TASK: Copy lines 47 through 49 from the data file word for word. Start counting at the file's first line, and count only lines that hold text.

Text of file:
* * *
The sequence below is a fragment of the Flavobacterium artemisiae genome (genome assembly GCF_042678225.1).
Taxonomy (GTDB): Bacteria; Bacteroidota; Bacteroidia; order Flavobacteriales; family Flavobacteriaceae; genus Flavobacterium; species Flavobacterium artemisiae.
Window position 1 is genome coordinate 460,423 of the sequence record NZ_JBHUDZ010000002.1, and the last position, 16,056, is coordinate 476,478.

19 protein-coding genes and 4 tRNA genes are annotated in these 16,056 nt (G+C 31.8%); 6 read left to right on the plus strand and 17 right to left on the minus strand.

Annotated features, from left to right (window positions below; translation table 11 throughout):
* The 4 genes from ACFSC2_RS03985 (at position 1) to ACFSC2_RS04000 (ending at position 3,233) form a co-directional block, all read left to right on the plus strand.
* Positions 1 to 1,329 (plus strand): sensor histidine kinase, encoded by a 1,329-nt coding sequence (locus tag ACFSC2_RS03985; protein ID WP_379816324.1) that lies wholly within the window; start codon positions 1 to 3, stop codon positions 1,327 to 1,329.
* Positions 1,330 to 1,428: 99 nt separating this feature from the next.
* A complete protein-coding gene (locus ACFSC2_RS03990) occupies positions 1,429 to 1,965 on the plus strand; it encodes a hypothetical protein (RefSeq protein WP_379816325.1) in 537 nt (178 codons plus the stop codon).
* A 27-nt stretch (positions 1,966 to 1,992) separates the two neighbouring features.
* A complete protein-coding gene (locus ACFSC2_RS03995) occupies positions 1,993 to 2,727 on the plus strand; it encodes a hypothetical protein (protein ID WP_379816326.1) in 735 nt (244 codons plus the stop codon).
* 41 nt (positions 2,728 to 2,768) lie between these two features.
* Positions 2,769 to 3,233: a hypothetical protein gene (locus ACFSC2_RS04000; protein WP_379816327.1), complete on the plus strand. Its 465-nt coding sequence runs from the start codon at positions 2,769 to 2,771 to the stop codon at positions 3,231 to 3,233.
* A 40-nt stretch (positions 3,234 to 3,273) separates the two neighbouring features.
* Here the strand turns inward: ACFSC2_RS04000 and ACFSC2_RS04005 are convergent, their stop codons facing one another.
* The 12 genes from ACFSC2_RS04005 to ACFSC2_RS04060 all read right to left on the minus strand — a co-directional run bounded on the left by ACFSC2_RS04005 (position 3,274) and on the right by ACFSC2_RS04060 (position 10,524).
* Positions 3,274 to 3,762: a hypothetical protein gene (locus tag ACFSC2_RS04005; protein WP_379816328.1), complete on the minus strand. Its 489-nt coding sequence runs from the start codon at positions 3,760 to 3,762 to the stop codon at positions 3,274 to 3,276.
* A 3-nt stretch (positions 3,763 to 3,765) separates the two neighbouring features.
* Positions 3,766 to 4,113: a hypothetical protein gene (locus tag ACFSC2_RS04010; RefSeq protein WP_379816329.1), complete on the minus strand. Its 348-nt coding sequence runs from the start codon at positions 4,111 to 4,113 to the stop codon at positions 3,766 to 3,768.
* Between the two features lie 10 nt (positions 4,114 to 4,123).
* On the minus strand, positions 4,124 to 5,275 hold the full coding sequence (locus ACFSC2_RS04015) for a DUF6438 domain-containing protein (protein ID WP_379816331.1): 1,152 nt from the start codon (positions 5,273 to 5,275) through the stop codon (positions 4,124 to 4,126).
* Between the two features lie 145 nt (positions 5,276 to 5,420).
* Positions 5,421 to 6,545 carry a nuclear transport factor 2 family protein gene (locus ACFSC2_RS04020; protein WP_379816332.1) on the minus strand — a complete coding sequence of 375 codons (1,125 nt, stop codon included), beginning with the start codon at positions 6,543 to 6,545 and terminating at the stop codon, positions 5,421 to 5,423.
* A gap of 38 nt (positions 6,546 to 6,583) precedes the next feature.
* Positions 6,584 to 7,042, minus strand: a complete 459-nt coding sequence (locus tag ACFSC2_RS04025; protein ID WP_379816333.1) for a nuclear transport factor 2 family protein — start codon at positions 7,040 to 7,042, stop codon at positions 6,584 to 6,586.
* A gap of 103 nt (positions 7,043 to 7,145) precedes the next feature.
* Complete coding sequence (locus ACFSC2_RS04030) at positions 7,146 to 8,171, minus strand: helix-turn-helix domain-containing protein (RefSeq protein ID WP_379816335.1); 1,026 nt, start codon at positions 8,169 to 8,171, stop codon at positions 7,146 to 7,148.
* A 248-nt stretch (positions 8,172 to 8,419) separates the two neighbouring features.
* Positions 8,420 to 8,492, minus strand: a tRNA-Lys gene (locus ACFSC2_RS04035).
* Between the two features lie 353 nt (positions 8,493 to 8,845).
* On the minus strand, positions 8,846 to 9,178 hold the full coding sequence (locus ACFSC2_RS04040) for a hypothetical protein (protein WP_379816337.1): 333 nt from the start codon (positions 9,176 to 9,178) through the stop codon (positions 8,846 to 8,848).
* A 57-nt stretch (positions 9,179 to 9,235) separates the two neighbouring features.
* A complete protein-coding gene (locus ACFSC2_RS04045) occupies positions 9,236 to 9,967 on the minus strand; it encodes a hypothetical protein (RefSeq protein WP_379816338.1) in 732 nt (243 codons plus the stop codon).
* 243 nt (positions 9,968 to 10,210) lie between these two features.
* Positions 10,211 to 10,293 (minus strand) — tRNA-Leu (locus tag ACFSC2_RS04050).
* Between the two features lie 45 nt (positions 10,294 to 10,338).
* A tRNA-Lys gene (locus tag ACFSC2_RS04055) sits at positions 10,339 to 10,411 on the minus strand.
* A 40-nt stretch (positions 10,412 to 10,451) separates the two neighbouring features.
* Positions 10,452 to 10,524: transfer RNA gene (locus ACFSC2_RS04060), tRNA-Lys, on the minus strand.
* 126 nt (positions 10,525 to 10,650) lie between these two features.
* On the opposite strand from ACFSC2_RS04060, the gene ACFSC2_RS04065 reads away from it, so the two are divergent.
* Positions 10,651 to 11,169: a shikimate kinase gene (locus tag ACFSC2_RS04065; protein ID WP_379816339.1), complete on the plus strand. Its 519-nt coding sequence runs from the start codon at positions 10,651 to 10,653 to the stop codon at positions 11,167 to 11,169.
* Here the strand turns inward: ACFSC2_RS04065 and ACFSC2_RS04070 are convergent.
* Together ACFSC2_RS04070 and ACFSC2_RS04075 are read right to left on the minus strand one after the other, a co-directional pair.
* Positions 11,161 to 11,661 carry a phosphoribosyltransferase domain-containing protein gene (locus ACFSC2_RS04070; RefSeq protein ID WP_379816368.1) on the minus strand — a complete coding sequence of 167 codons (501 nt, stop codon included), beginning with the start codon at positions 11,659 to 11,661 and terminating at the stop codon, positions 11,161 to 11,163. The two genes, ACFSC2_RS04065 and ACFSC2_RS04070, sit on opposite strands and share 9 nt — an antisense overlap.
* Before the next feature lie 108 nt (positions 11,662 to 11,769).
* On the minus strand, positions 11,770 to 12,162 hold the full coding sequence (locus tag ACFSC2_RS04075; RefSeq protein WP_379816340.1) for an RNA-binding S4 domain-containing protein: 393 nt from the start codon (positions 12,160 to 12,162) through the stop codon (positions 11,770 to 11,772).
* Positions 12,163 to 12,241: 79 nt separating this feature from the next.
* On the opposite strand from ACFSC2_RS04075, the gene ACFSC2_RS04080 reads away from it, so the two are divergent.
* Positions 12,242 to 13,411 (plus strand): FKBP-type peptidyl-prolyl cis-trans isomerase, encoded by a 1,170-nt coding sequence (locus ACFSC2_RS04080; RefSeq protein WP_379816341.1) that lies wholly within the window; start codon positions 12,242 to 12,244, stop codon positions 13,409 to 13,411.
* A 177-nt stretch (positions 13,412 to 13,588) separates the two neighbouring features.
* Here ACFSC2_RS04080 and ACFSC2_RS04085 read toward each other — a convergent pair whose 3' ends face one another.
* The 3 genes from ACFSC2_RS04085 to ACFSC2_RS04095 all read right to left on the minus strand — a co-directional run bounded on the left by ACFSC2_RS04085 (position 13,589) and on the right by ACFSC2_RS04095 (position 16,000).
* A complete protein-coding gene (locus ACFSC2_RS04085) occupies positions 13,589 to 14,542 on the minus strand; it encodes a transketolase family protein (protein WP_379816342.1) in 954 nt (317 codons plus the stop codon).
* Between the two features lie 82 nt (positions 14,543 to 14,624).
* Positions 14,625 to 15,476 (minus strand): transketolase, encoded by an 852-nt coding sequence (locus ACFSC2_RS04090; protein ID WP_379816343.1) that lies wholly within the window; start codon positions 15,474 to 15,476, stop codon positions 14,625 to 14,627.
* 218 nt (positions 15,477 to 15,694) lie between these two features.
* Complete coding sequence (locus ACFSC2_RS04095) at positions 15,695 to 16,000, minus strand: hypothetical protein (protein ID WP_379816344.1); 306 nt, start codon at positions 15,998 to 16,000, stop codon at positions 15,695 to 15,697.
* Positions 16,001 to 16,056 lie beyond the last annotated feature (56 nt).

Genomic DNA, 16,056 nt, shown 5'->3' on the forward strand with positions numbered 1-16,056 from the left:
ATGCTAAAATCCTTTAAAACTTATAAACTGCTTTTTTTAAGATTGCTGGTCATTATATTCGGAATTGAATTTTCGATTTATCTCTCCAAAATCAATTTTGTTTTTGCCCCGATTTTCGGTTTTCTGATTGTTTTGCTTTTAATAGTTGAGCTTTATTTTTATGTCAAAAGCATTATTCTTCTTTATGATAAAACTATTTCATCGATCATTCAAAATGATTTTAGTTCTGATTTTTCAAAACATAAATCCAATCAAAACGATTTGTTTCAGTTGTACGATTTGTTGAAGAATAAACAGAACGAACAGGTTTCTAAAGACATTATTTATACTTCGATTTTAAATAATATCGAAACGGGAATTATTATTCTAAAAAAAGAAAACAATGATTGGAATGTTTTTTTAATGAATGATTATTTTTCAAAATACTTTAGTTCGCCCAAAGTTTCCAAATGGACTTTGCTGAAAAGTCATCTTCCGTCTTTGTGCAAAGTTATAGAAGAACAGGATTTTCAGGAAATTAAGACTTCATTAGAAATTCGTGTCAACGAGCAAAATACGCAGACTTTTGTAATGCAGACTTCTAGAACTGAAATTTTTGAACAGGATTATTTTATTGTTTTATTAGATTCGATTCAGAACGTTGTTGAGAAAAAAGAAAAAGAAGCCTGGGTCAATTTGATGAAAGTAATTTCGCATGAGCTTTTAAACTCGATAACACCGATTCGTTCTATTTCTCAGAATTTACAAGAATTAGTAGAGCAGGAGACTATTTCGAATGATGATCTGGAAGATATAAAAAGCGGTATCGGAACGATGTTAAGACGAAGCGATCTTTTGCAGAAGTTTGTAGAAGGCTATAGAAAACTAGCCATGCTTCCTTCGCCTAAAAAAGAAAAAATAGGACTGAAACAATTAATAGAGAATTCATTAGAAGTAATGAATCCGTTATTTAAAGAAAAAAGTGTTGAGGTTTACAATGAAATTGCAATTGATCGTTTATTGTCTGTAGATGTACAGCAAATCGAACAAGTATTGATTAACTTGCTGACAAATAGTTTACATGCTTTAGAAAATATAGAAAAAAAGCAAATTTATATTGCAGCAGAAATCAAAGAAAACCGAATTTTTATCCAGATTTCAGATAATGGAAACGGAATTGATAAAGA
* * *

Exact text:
* On the minus strand, positions 11,770 to 12,162 hold the full coding sequence (locus tag ACFSC2_RS04075; RefSeq protein WP_379816340.1) for an RNA-binding S4 domain-containing protein: 393 nt from the start codon (positions 12,160 to 12,162) through the stop codon (positions 11,770 to 11,772).
* Positions 12,163 to 12,241: 79 nt separating this feature from the next.
* On the opposite strand from ACFSC2_RS04075, the gene ACFSC2_RS04080 reads away from it, so the two are divergent.